Several of Indian origin among 171 recipients of prestigious Guggenheim Fellowship

Anima Anandkumar. PHOTO: (Cropped version)

Several individuals of Indian origin are among the 171 scientists, writers, scholars, and artists honored with generous grants across 48 fields by the Guggenheim Memorial Foundation for this year.

On April 5, 2023, the Board of Trustees of the John Simon Guggenheim Memorial Foundation approved the awarding of Guggenheim Fellowships to a diverse group of “exceptional individuals” chosen from 2,500 applicants after a rigorous peer review process. They were selected based on prior achievement and exceptional promise.

Abraham Verghese. PHOTO:, credit Barbi Reed

The amounts of grants to each honoree varies, “and the Foundation does not guarantee it will fully fund any project,” but it says it strives to be as equitable as possible in its allocations.

In all, 48 scholarly disciplines and artistic fields, 72 different academic institutions, 24 states and the District of Columbia, and two Canadian provinces are represented in this year’s class of Fellows, who range in age from 31 to 85.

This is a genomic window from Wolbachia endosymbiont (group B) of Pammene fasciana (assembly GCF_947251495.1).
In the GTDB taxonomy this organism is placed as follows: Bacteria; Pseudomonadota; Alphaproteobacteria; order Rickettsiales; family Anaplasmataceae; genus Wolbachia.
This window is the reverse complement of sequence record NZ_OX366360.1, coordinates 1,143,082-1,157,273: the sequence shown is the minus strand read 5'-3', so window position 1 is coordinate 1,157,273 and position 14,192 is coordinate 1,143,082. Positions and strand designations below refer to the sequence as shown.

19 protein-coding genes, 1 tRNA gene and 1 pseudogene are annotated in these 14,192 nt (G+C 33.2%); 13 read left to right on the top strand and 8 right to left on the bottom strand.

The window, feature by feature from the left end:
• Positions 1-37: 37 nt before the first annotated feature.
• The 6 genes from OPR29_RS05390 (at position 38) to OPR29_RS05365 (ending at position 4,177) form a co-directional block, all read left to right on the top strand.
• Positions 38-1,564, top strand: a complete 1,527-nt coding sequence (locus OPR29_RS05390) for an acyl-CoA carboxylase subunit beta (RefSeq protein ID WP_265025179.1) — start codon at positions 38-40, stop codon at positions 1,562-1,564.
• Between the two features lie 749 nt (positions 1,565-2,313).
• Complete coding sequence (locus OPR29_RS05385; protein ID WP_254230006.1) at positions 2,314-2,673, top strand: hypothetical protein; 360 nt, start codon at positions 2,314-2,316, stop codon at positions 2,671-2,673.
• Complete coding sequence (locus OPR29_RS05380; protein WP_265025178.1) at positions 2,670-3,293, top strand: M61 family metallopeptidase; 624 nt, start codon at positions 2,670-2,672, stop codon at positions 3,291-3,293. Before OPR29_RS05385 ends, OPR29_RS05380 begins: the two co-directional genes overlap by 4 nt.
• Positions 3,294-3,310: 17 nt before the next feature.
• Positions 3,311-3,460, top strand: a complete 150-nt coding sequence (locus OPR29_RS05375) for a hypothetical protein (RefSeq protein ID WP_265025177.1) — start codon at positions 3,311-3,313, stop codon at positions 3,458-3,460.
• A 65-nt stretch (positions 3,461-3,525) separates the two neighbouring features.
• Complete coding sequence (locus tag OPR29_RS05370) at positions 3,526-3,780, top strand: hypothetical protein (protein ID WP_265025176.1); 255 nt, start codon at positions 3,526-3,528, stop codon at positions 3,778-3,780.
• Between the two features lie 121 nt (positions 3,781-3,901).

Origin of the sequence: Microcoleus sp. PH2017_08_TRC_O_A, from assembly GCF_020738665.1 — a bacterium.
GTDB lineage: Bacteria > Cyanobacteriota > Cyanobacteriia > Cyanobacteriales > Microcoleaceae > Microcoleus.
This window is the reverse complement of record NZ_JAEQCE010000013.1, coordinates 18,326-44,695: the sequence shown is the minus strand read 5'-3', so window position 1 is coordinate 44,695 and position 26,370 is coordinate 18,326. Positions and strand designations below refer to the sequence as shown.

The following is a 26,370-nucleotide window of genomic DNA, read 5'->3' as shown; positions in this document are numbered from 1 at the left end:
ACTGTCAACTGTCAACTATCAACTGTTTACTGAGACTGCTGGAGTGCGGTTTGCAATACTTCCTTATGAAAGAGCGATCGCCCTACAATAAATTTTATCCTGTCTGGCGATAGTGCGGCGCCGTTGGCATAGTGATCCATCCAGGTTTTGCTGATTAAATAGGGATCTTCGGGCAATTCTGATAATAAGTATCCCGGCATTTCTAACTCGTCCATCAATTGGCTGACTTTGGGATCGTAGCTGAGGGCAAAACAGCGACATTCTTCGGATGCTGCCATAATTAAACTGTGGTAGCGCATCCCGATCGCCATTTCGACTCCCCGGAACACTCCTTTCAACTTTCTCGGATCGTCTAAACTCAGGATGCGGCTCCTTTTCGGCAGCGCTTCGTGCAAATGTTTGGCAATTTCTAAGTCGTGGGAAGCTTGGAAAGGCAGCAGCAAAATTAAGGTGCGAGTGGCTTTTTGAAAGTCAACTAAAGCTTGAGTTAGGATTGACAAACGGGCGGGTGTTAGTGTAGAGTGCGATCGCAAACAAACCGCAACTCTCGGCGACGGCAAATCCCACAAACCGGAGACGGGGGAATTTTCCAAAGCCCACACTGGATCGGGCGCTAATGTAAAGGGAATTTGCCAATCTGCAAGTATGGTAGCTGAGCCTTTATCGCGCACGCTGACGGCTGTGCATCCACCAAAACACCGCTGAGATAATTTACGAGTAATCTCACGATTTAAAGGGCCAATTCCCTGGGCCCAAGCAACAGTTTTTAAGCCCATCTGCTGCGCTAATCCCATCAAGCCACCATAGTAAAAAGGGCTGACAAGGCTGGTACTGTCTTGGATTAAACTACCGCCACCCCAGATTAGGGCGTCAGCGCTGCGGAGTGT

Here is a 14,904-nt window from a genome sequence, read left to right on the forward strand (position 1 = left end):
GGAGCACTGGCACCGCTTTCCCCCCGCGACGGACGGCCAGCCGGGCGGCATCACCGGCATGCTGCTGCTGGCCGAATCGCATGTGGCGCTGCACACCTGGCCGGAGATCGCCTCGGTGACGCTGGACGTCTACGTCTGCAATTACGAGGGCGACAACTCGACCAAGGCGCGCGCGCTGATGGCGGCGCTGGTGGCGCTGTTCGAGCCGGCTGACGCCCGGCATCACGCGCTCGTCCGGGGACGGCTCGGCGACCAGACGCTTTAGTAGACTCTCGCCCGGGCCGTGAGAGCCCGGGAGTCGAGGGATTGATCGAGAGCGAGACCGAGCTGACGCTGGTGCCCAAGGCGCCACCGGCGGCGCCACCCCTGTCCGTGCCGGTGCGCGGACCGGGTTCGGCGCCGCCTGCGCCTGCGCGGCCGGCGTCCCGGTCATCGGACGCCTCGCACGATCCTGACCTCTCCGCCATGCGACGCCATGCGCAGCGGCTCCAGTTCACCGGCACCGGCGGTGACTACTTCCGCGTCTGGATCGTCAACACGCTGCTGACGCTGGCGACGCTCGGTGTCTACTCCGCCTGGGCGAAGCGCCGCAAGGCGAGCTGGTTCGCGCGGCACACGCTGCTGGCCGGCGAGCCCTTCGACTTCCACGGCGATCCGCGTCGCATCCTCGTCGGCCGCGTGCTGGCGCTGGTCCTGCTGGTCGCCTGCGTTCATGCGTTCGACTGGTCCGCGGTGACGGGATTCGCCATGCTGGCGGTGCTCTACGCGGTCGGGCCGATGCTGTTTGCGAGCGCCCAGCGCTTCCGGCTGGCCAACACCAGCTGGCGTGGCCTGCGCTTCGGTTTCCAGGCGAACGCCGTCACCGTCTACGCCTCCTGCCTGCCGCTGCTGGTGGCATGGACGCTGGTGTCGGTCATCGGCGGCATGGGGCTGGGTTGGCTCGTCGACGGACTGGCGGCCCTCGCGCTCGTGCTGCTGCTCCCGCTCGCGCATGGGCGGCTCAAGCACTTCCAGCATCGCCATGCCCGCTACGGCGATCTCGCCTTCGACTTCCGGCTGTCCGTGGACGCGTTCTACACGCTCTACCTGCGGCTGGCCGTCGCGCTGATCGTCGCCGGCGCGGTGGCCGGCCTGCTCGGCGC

Based on their names, the following individuals of Indian origin were on the list of 2023 recipients:

Computer Science 

Anima Anandkumar, Bren Professor, California Institute of Technology  

Venkatesan Guruswami, Chancellor’s Professor, Department of Electrical Engineering and Computer Sciences, University of California, Berkeley 

General Nonfiction

Abraham Verghese, Writer, Menlo Park, California; Linda R. Meier and Joan F. Lane Provostial Professor, School of Medicine, Stanford University  

History of Science, Technology, & Economics 

Projit Bihari Mukharji, Professor, Department of History and Sociology of Science, University of Pennsylvania; Visiting Faculty, History, Ashoka University 


Prineha Narang, Professor and Howard Reiss Chair in Physical Sciences, University of California, Los Angeles 

South & Southeast Asian Studies 

Leela Prasad, Professor of Religious Studies, Duke University 

Created and initially funded in 1925 by Senator Simon and Olga Guggenheim in memory of their son John Simon Guggenheim, the Foundation has sought to “further the development of scholars and artists by assisting them to engage in research in any field of knowledge and creation in any of the arts, under the freest possible conditions.”

Since its establishment, the Foundation has granted nearly $400 million in Fellowships to over 18,000 individuals, among whom are more than 125 Nobel laureates, members of all the national academies, winners of the Pulitzer Prize, Fields Medal, and numerous other honors.



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